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Best of Rock 2011: Picks From Taylor Swift, Bon Iver, Wiz Khalifa and More

Best of Rock 2011, Taylor Swift, Bon Iver, Wiz Khalifa

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Best of Rock 2011: Picks From Taylor Swift, Bon Iver, Wiz Khalifa and More

Photographs by CJ Foeckler (Turner Hall), Jay West/WireImage (Vernon)

Best Concert Promoters by Justin Vernon of Bon Iver

Corporate concert promoters are screwed. Not just because their business model is completely un-sexy or un-creative or un-friendly. But because it will die. The whole thing will die. Why? Because there are people like Matt Beringer and Gary Witt at the Pabst in Milwaukee, WI. These guys have three beautiful venues (Riverside Theatre, Pabst Theatre and Turner Hall), and they ask themselves the kinds of questions that will make their business model successful for the next 200 years. These aren't the kind of questions that are only concerned with profit margins alone, but questions that involve actual human kindness. It's things like this that make you realize capitalism doesn't have to equal raping and pillaging! And the American Dream doesn't have to steal from others to succeed.

Related:

Why Bon Iver Had to Relearn Everything He Knows


Jeff Kravitz/FilmMagic, Shawn Brackbill

Best Rock Shop by Alison Mosshart of the Kills

My favorite rock & roll designer is Romulus Von Stezelberger, who has a store in Los Angeles called South Paradiso Empire. They sell custom clothing, antiques, rare records, even motorcycles. I never go to L.A. without checking in with Romulus. His leather jackets are to die for. And his cat mask is pretty sick too!

Related:

Review: The Kills' Blood Pressures

Tec Petaja (Civil Wars, Jon Kopaloff/FilmMagic (Swift)

Best Country Duo by Taylor Swift

I've loved John Paul White and Joy Williams as solo artists for years. The fact that they've combined their powers as a duo in the Civil Wars makes them even more awesome. The song "Poison & Wine," from their album Barton Hollow, is a must-have for anyone who has ever experienced any kind of love at all.

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Taylor Swift: A History in Photos

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Michael Ochs Archive/Getty Images (Nicks), Kevin Mazur/WireImage(Welch)

Best Hippie-Queen Earth Mother by Florence Welch of Florence and the Machine

The first time I heard Stevie Nicks, I had just fallen in love with a boy in a band. I was on a family holiday in Italy. Fleetwood Mac's Rumours was one of the only CDs at the house where we stayed, and I was like, "Oh, OK. What's this?" I listened to the whole thing nonstop. There's something about Stevie that's really pure. When she sings, she sounds angelic but also wild and free, like she's getting completely lost in the song. Her new album, In Your Dreams, is just classic, classic songwriting. With the big, expansive guitar sounds, it's moving in a more modern direction, but it still sounds like Stevie Nicks. She's very much a storyteller, and she has a fantastic ability to make songs that you feel immediately connected to. Creating that intimacy while also retaining a mystique is something I learned from her. She also definitely influenced me to wear a cape. I love a cape onstage.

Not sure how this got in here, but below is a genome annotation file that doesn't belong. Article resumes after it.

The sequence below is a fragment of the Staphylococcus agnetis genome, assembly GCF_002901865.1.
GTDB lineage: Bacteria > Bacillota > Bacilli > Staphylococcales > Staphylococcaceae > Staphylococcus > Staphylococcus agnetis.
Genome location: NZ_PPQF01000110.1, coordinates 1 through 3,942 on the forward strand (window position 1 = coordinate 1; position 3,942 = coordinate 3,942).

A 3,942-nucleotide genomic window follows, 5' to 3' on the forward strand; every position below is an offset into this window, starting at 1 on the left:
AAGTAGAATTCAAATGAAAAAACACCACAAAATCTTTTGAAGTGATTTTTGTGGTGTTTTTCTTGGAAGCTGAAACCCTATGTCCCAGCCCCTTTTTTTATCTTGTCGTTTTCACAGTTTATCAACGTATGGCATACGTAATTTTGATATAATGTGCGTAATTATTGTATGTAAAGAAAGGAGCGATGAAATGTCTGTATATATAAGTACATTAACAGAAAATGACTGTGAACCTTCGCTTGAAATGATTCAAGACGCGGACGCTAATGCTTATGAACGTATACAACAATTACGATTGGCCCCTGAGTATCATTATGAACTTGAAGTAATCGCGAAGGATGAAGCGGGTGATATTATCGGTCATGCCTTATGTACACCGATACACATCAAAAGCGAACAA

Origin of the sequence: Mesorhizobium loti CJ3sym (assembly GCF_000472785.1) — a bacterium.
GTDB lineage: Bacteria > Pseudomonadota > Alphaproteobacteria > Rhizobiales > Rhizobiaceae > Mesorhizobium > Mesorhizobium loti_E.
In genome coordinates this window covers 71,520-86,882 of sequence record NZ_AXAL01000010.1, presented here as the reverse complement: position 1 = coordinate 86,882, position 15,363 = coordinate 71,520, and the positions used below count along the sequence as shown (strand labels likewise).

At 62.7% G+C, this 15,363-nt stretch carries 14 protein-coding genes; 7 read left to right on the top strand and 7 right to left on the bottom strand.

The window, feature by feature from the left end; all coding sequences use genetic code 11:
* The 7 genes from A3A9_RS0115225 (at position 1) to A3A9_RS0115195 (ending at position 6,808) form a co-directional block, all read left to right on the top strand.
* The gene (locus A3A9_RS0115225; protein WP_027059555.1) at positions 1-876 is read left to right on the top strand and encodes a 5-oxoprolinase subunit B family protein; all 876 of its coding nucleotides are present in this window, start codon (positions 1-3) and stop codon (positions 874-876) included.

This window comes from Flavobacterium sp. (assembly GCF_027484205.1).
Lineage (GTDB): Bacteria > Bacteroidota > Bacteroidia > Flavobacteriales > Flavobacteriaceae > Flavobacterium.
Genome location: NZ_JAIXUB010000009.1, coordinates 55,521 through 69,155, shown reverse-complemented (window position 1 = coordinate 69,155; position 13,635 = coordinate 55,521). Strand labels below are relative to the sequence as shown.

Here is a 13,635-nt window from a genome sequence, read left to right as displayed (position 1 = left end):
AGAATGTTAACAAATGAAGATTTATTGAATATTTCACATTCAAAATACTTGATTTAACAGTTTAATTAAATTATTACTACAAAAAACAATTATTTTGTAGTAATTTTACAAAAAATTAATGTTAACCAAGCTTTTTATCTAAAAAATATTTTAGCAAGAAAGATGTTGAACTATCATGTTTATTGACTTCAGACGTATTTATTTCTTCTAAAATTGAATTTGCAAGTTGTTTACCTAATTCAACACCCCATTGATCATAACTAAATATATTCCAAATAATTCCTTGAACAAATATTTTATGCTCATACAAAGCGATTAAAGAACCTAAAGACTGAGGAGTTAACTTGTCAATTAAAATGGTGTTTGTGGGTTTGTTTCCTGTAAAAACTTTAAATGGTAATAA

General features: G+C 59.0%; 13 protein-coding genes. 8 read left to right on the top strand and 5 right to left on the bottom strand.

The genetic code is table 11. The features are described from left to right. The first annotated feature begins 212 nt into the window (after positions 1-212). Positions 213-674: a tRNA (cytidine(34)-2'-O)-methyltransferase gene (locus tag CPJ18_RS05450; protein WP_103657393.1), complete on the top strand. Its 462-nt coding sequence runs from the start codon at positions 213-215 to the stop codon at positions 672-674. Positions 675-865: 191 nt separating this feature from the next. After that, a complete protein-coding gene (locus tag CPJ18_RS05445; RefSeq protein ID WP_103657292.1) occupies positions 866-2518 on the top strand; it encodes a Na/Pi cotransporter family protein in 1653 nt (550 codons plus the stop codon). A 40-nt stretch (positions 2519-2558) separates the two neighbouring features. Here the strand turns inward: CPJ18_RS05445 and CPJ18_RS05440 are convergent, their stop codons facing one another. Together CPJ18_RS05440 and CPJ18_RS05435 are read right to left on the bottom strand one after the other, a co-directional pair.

Related:

The 100 Greatest Singers of All Time: Stevie Nicks

Jay West/WireImage(Dawes), Jason LaVeris/FilmMagic (Browne)

Best New Roots by Jackson Browne

Dawes are an incredible young band. Their singer, Taylor Goldsmith, is a brilliant songwriter with very hip lyrics. He and his brother Griffin have one of those great familial harmony blends. You can't mention a record these guys haven't listened to. We're about to do some gigs in Spain, and I'm gonna sit in with them. Benji Hughes, from North Carolina, is also an unbelievably good singer-songwriter. He looks like he stepped out of the back cover of an Allman Brothers record in 1975. He's wickedly funny but also utterly romantic. Music is just so alive and kicking under the radar right now.

Related:

Video: Dawes Preview New Songs at SXSW

Dawes Debut New Songs, Reveal How They Recorded Second Album

Photograph by Ted Murphy, Brayden Olson

Best Label Meeting Lunch by Das Racist

Himanshu Suri: "We like having soup dumplings for all our music meetings, because they're a humbling food."

Victor Vazquez: "There's a hot thing that can spray into your mouth."

 

Ashok Kondabolu: "Soup dumplings: the Gushers of Asian cuisine. The secret ingredient is fear." 

Suri: "They even the playing field when you're sitting across the table from some 45-year-old white dude that wants to give you a little bit of money for a whole lot of talent."

Kondabolu: "There's a spot where you can get four dumplings for a dollar – Vanessa's Dumpling House [at 118 Eldridge St. on the Lower East Side]."

Suri: "I guess Joe's Shanghai [at 136-21 37th Avenue in Flushing, 24 W 56 Street in Midtown or 9 Pell Street in Chinatown] is the place to say. But we also fuck with Shanghai Cafe [100 Mott St in  hinatown], and M Shanghai in Brooklyn [292 Grand St] is not too bad."

Vazquez: "It's a little pricey."

 

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